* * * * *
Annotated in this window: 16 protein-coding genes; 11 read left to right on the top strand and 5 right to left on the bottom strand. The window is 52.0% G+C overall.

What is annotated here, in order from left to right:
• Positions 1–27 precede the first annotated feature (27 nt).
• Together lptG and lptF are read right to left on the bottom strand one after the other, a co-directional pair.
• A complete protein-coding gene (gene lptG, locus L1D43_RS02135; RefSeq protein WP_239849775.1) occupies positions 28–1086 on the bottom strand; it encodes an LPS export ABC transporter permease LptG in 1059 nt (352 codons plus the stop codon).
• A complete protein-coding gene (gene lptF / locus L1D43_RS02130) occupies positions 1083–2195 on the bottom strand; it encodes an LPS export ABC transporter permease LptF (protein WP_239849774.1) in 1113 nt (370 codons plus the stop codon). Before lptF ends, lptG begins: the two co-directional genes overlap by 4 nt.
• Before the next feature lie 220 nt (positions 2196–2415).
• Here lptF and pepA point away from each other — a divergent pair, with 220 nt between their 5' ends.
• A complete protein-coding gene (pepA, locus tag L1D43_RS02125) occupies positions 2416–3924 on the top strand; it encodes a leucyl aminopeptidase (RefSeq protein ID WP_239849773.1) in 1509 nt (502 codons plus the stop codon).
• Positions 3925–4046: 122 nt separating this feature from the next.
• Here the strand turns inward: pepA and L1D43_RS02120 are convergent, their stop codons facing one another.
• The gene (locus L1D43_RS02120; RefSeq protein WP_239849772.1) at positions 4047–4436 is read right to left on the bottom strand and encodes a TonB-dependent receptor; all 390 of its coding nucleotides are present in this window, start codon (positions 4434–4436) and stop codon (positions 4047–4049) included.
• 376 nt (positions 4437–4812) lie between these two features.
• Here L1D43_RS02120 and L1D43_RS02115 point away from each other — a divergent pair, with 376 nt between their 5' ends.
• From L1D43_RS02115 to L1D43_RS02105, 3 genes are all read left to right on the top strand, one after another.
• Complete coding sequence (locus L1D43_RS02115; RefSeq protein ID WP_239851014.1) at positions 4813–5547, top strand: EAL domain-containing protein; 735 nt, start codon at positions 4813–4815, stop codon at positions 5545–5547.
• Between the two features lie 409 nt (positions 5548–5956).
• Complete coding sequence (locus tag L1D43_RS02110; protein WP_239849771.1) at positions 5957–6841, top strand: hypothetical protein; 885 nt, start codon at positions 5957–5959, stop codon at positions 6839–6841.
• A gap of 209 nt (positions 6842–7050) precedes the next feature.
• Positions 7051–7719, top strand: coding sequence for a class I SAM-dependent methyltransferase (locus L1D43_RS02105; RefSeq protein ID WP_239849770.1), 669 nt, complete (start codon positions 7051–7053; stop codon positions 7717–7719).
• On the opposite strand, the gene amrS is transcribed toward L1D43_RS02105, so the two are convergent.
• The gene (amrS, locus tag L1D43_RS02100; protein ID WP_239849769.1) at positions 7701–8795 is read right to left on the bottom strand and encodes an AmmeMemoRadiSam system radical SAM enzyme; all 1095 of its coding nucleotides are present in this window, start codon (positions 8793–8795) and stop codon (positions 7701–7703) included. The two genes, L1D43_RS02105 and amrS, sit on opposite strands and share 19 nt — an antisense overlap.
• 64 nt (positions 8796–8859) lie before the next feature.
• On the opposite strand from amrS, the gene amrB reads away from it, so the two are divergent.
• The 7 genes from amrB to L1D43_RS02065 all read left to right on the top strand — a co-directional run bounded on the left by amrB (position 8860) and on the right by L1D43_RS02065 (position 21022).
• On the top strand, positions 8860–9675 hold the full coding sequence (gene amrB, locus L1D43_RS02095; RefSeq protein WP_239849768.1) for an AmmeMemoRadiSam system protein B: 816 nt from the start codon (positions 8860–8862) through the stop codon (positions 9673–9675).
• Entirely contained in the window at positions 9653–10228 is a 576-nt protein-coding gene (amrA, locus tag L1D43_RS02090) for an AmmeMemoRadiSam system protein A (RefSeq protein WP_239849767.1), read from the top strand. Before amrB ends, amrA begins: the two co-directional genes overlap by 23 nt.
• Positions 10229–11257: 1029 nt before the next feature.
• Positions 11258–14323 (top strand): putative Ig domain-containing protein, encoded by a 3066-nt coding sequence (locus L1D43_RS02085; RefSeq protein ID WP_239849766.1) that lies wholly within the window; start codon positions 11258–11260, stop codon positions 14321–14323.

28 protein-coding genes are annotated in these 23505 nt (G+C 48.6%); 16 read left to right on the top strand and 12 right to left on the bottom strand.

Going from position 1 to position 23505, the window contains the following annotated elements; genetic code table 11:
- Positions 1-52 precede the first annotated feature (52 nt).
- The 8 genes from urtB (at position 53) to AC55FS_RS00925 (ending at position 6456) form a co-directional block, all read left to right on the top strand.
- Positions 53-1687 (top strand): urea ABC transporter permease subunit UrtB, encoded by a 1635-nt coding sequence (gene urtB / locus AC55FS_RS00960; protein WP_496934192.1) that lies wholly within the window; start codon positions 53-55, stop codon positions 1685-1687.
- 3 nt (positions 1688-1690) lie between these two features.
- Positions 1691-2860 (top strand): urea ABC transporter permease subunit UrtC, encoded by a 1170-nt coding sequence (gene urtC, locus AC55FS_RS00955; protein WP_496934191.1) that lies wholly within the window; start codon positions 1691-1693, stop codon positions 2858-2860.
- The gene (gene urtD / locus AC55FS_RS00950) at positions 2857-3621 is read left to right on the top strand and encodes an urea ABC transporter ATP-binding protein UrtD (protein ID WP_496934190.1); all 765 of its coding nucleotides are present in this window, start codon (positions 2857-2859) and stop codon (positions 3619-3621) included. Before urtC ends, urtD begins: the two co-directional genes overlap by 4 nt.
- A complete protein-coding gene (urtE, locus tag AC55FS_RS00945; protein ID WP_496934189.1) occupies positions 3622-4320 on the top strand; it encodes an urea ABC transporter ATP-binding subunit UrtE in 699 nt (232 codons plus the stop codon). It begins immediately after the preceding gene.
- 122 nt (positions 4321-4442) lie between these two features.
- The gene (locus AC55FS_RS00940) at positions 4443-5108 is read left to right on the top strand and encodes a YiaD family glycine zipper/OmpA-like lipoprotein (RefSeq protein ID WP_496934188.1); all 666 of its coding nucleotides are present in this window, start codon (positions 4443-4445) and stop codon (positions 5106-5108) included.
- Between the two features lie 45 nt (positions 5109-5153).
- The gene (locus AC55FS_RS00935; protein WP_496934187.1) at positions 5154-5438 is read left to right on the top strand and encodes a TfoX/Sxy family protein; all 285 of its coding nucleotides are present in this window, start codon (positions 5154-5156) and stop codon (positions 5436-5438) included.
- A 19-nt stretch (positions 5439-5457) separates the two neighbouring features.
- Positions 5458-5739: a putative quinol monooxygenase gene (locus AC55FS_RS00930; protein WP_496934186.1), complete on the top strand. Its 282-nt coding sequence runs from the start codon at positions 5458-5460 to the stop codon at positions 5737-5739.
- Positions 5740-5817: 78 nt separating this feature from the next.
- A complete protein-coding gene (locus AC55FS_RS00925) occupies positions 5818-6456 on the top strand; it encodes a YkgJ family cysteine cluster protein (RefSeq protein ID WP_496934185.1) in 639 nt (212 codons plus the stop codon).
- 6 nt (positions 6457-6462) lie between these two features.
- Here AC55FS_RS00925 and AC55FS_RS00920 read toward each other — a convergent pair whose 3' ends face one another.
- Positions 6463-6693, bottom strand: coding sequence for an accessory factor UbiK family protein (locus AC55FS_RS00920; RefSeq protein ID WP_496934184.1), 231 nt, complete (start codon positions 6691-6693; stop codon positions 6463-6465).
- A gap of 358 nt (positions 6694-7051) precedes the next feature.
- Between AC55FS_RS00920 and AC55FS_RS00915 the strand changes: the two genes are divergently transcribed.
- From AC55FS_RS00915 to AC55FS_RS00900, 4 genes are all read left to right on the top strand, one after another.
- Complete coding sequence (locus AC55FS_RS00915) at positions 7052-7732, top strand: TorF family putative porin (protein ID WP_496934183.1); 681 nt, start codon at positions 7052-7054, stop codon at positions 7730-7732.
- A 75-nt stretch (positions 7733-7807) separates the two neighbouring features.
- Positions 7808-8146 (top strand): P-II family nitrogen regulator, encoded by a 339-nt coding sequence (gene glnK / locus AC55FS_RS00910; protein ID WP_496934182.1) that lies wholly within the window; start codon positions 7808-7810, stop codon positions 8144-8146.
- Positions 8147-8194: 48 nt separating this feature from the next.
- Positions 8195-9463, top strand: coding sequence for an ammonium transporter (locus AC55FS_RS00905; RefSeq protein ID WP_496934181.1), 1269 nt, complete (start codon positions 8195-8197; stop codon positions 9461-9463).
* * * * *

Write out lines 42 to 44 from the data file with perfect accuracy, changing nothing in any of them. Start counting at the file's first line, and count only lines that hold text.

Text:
- The gene (locus AC55FS_RS00935; protein WP_496934187.1) at positions 5154-5438 is read left to right on the top strand and encodes a TfoX/Sxy family protein; all 285 of its coding nucleotides are present in this window, start codon (positions 5154-5156) and stop codon (positions 5436-5438) included.
- A 19-nt stretch (positions 5439-5457) separates the two neighbouring features.
- Positions 5458-5739: a putative quinol monooxygenase gene (locus AC55FS_RS00930; protein WP_496934186.1), complete on the top strand. Its 282-nt coding sequence runs from the start codon at positions 5458-5460 to the stop codon at positions 5737-5739.